Monday, September 23, 2013

A Year and Thirty Hours

The NorthCoast 24-Hour Endurance Run (NC24) has been my baby from the beginning. Not that this particular baby isn't shared. Several people helped me get it off the ground, and many others have helped along the way. But I've always had my hand in it, and it's gotten deeply into my soul. How's that for mixed-up metaphors?

After three years as sole RD, last year I shared the Race Director duties with John Hnat. This was with the understanding that he would take over as solitary RD this year. John decided to step down, however, and Hugh Patton took over. And then, around the June or July time frame, Hugh left the picture too. Now we were left with, once again, me. I suppose that shows that what goes around really does come around sometimes.

If I was going to be RD, I suppose that it was a good thing to take over in July, rather than have it go all year. This way, it may have taken more of my time during the final couple months than it would have otherwise, but it may have been less work overall. At least it only went on for a couple of months, intense though they were.

Another good thing was that our same team of race organizers was in place. These people are simply the best at what they do, and NC24 could not take place without them. I need to tell you all about them now. Here is the gist of a Facebook post I made the other day:

NC24 would is *nothing* without all the fantastic volunteers and the best organization team on the planet. Let me tell you just a bit about the latter (in no particular order):
Roy Heger gets the power generator, rents the truck, handles tents and other big stuff. You will find Roy out there running the race, as usual.
Shannon Miller Fisher puts the shirt order together, procures the food and supplies, and coordinates all of the stuff throughout the event.
Barbara Gibson Clutter coordinates the volunteers, and also helps coordinate registration.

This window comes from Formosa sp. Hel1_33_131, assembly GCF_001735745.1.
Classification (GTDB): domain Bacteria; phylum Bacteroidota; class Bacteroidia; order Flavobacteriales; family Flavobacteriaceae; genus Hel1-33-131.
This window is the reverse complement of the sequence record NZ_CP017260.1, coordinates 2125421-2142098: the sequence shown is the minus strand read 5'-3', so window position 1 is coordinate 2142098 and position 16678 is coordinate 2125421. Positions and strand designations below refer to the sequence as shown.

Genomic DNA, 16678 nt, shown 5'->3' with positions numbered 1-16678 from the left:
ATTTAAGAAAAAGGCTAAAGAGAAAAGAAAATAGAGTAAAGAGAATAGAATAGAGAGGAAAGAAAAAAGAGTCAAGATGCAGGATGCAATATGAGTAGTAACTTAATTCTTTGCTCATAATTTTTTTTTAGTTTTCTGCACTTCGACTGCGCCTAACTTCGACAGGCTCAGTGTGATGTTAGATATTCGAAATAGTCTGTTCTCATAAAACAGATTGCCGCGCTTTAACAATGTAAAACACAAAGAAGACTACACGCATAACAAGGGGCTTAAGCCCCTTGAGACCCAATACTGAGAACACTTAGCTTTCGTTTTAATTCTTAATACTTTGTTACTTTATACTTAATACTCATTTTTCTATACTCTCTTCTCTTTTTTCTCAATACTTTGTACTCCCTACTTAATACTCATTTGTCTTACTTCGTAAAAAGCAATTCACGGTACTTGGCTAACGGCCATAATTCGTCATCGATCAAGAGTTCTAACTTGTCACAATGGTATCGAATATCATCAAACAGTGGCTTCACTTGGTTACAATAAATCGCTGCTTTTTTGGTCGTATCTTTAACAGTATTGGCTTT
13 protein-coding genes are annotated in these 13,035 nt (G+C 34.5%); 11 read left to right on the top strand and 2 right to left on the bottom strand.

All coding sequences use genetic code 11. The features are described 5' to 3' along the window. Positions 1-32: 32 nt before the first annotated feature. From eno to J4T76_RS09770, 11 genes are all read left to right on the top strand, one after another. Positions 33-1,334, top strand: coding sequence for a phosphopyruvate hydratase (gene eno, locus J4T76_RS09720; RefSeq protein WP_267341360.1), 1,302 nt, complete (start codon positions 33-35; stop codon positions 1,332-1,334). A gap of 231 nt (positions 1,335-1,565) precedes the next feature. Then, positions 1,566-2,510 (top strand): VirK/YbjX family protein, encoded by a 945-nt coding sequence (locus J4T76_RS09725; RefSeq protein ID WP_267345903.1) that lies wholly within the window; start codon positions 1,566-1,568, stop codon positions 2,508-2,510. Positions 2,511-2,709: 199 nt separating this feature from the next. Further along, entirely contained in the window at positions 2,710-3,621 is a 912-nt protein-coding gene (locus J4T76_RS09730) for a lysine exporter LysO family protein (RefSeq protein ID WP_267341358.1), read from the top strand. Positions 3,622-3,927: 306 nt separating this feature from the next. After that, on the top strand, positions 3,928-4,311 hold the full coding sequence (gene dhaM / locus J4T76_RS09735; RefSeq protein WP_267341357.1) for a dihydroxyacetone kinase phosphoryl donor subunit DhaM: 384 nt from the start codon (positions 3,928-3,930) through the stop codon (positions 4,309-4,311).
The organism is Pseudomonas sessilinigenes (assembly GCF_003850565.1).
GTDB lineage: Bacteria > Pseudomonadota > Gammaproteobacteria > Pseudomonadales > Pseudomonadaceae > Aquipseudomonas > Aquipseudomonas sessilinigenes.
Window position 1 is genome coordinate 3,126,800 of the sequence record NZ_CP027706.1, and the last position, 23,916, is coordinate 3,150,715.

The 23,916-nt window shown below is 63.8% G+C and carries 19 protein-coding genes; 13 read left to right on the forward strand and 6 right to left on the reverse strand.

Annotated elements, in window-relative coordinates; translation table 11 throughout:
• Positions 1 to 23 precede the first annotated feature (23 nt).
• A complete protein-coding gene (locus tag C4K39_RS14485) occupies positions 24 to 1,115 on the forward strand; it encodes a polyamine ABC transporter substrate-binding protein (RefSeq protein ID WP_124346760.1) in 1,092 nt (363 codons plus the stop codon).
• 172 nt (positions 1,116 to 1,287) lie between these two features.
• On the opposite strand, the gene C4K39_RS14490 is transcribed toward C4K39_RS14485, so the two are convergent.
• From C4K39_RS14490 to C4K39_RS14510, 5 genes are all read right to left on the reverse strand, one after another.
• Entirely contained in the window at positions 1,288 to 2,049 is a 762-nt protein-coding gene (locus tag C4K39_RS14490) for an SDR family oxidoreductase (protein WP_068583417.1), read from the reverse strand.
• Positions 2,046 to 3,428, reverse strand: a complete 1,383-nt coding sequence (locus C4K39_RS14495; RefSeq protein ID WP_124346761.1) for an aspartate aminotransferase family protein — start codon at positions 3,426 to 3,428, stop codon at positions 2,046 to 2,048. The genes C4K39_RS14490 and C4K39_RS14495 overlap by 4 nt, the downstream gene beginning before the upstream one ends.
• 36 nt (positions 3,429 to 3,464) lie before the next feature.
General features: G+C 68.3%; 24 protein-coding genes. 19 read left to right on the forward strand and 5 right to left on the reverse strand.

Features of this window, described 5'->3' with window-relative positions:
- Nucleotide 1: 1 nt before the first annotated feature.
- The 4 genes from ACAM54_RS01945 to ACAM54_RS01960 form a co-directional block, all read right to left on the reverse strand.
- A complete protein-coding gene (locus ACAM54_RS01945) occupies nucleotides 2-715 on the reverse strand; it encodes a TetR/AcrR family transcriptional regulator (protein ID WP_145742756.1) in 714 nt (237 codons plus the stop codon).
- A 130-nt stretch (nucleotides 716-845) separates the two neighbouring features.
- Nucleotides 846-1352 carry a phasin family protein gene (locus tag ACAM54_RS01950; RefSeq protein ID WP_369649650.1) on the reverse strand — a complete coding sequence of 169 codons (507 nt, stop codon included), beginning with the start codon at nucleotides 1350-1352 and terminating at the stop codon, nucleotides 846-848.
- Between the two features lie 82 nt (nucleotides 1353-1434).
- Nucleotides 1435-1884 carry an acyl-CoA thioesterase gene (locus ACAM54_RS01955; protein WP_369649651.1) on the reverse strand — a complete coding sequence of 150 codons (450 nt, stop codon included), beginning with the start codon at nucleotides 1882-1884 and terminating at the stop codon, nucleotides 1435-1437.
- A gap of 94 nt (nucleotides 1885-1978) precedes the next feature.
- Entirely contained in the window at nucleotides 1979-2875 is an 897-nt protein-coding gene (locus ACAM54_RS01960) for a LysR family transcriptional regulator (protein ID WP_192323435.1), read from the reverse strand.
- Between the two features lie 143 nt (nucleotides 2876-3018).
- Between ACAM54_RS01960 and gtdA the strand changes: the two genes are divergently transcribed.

Larry Orwin is coordinating the Friday dinner. He also runs NC24.
Jan Roe helps Shannon with the coordination of food and supplies throughout the event, and also helps with registration.
Scott Stuetzer procured the awards and medals, and also loads and unloads the supplies from the trucks, day and night.
Charles Elkins times the event and also rents the porta-johns and dumpster and buys the water.
Frank Dwyer manages registration and the finances of the event, keeping us in the black. He also runs NC24 every year.
Debbie Horvath helps to direct the Boy Scout troop in the serving of breakfast.
Me? I don't do a darned thing.

So in the final couple months (which was actually a compressed year), our team put together, as always, one heck of a race. On race day itself, several of us arrived at 6:00 AM to prepare for the 9:00 AM start. There was a nice, steady rain, except that at the time we didn't think it was so nice. We got everything unloaded, the tents erected, and everyone checked in as efficiently as possible.

And then they were off. This is where I get the most satisfaction as RD. Seeing it all unfold. Seeing the volunteers working so hard to please the runners and attend to their needs. And mostly seeing miles of smiles on the runners' faces. It all makes everything we've been doing worthwhile.

The rain tapered off, but we were left with strong wind coming off the lake. This is nothing new, but it never makes it easy. For the first time ever, I managed to get out and do two things that I've never done at a previous NC24 event: I took some pictures, and I got a run in. The run didn't come until 10:00 PM Saturday, but it turned out to be just the right time to do it, as things were settling down somewhat.

On Saturday, several runners and crew members spotted some individuals taking runners' belongings. The park rangers apprehended two of the individuals. I don't believe anything that was extremely valuable was lost. This was an unfortunate situation however, and to have anything at all stolen is terrible. We will take some steps to try to prevent this from happening in the future.

Also on Saturday, we were treated to a wonderful sunset over Lake Erie. The day had turned out to be a pretty one, after all.

Sunday morning came soon enough. There were, as always, some tremendous performances, including those by the top men and women, and also by one Leo Lightner, who apparently (it has yet to be ratified) set US and World age group records. What an inspiration!

And then, just like that, it was over. Breakfast was served, we tabulated the results, and presented the awards. Even though we were all tired, this all went as smoothly as possible. The cleanup was also fairly efficient, thanks to the help of the team of organizers and volunteers. When all was said and done, I'd been working on NC24 for thirty hours.

Thirty hours of ups and downs, laughter, inspiration and being on my feet. It was all great, and as Brian Peacock would say, the best part is, it's over.
At the awards             photo by John McCarroll

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